on 18 August 2012
The lives of the High Society rich in New York are shaken by the arrival of a nouveau riche husband and wife determined to fit in. The wife however, has a secret which she shares with a famous author struggling to deal with the murder of his daughter, some years earlier.
A pacy read, Dunne obviously knows his stuff, the people, the attitude. The plot is also good, the AIDS strand could be really cliched but is nicely underplayed. A little dry in places and overall it feels like the book could have done with a good polish. It's a little episodic in places and it doesn't always hang together. However, the characters are well drawn and it brings to life a time when old money met with new money. A good read, not particularly trashy, but not too worthy. This was also made into a mini-series starring Ben Gazzara, Connie Selleca from tv's 'Hotel' and Jean Simmons.
3 of 4 people found the following review helpful
on 13 March 2010
I enjoyed this book when I needed an escape book to take on a cruise this last Christmas holiday. This was so Dunne and when I was finished I knew that this would be one of the last books I will read by him. I still have the latest one to read and then that will be it - I will have read them and loved them all. I will miss Mr. Dunne when I need a good read on holiday.
1 of 2 people found the following review helpful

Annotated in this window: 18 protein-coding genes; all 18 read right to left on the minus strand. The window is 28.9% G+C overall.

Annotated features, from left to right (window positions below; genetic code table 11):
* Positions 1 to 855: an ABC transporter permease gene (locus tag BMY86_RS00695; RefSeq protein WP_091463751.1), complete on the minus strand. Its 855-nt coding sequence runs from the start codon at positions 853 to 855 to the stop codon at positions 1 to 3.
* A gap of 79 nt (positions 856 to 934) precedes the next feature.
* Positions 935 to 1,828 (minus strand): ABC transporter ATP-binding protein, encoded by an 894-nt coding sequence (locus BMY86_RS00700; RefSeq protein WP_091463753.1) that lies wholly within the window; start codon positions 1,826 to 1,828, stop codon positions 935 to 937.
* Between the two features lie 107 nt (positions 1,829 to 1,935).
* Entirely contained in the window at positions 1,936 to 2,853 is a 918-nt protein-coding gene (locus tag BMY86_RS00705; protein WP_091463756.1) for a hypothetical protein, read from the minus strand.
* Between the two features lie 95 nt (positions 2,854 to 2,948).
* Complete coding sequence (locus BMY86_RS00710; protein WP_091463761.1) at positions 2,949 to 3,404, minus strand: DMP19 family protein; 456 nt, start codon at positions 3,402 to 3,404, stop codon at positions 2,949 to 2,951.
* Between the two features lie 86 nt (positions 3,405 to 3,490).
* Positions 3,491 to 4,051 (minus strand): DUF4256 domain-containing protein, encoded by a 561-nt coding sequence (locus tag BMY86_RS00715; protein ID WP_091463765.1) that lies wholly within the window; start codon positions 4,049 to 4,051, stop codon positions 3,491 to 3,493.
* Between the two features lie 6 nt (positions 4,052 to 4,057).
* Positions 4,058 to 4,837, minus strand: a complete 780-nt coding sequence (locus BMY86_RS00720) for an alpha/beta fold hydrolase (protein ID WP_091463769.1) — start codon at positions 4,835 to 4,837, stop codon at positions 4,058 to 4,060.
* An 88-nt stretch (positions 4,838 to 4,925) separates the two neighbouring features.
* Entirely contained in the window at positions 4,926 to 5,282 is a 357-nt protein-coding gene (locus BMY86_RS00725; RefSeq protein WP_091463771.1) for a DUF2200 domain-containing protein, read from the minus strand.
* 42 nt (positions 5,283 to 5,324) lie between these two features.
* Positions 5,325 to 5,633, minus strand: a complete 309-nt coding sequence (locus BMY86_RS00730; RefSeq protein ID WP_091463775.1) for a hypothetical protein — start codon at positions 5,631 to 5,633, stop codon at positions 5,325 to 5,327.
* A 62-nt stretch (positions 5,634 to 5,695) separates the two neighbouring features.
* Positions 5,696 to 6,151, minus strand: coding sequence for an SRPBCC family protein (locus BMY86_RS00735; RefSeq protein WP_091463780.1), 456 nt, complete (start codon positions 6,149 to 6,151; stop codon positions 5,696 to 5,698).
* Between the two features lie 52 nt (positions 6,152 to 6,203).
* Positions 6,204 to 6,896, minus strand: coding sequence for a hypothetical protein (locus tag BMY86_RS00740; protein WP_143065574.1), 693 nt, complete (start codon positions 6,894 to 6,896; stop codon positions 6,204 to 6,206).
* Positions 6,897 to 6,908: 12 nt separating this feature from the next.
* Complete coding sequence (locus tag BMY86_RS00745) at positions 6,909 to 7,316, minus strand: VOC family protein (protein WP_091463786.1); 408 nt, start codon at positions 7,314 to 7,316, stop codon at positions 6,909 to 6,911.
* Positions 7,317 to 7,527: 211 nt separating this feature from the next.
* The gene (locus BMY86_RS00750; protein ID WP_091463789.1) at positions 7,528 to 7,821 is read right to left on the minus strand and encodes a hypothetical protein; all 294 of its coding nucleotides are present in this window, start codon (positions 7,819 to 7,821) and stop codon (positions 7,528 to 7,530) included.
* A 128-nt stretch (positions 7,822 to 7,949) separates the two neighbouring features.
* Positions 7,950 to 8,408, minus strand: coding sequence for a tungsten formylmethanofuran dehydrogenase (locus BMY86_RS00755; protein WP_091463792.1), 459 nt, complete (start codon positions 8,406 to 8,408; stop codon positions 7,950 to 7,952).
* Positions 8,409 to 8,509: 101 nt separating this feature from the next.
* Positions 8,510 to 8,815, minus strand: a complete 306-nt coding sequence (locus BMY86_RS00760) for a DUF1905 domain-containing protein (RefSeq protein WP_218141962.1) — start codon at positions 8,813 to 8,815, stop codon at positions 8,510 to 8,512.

on 23 November 2010
After reading his section in "Vanity Fayre" for many year up to his death, I have always found Dominic Dunne to be highly entertaining, and this novel, the second involving these characters, does not dissapoint.
2 of 4 people found the following review helpful
on 28 February 2010
I would sincerely love to read 'People like us' through to the end. However, what deters me is the confusion created by the myriad personae in the the novel. What could ultimately be a rewarding reading experience is marred by the endless profusion of characters dropping in one after the other without giving the poor reader a chance to build up the character in their mind.
There is something to be said for a gradual introduction in order to allow the reader to filter the line-up and thereby smoothe the way for the characters to settle in the mind.
This is a shame, because 'People like us' has an intriguing story - "...a tragic secret - and ... a violent plan."
Being a huge fan of Dominick Dunne, I will persevere once again, but DO have a thought for my poor head - spinning like a top with the multitude of dramatis personae!